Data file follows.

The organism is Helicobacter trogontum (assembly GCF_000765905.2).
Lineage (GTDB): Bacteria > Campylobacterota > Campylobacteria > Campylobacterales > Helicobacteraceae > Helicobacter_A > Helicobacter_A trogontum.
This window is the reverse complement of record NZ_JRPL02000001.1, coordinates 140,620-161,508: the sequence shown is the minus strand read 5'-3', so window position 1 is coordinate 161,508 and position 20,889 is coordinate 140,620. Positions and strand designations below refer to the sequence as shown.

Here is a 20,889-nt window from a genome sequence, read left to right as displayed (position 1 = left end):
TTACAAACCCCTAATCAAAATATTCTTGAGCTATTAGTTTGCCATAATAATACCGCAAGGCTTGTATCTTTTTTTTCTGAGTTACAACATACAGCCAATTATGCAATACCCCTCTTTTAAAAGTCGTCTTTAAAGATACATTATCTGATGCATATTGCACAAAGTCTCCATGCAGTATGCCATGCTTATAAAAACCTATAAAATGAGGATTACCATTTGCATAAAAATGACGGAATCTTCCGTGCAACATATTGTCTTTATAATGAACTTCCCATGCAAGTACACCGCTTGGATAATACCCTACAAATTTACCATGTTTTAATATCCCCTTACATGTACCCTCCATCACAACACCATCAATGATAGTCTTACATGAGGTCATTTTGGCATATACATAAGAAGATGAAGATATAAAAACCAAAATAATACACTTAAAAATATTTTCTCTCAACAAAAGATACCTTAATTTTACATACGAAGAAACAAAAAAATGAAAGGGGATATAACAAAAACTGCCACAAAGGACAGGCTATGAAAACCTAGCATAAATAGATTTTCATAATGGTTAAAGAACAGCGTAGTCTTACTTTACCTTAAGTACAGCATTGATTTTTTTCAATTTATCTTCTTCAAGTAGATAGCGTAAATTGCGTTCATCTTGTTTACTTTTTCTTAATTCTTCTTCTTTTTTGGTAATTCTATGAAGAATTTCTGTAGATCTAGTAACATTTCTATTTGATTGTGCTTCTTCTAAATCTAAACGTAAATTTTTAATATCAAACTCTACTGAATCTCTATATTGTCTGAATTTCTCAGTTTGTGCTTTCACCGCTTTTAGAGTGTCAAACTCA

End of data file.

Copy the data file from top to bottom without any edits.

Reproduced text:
The organism is Helicobacter trogontum (assembly GCF_000765905.2).
Lineage (GTDB): Bacteria > Campylobacterota > Campylobacteria > Campylobacterales > Helicobacteraceae > Helicobacter_A > Helicobacter_A trogontum.
This window is the reverse complement of record NZ_JRPL02000001.1, coordinates 140,620-161,508: the sequence shown is the minus strand read 5'-3', so window position 1 is coordinate 161,508 and position 20,889 is coordinate 140,620. Positions and strand designations below refer to the sequence as shown.

Here is a 20,889-nt window from a genome sequence, read left to right as displayed (position 1 = left end):
TTACAAACCCCTAATCAAAATATTCTTGAGCTATTAGTTTGCCATAATAATACCGCAAGGCTTGTATCTTTTTTTTCTGAGTTACAACATACAGCCAATTATGCAATACCCCTCTTTTAAAAGTCGTCTTTAAAGATACATTATCTGATGCATATTGCACAAAGTCTCCATGCAGTATGCCATGCTTATAAAAACCTATAAAATGAGGATTACCATTTGCATAAAAATGACGGAATCTTCCGTGCAACATATTGTCTTTATAATGAACTTCCCATGCAAGTACACCGCTTGGATAATACCCTACAAATTTACCATGTTTTAATATCCCCTTACATGTACCCTCCATCACAACACCATCAATGATAGTCTTACATGAGGTCATTTTGGCATATACATAAGAAGATGAAGATATAAAAACCAAAATAATACACTTAAAAATATTTTCTCTCAACAAAAGATACCTTAATTTTACATACGAAGAAACAAAAAAATGAAAGGGGATATAACAAAAACTGCCACAAAGGACAGGCTATGAAAACCTAGCATAAATAGATTTTCATAATGGTTAAAGAACAGCGTAGTCTTACTTTACCTTAAGTACAGCATTGATTTTTTTCAATTTATCTTCTTCAAGTAGATAGCGTAAATTGCGTTCATCTTGTTTACTTTTTCTTAATTCTTCTTCTTTTTTGGTAATTCTATGAAGAATTTCTGTAGATCTAGTAACATTTCTATTTGATTGTGCTTCTTCTAAATCTAAACGTAAATTTTTAATATCAAACTCTACTGAATCTCTATATTGTCTGAATTTCTCAGTTTGTGCTTTCACCGCTTTTAGAGTGTCAAACTCA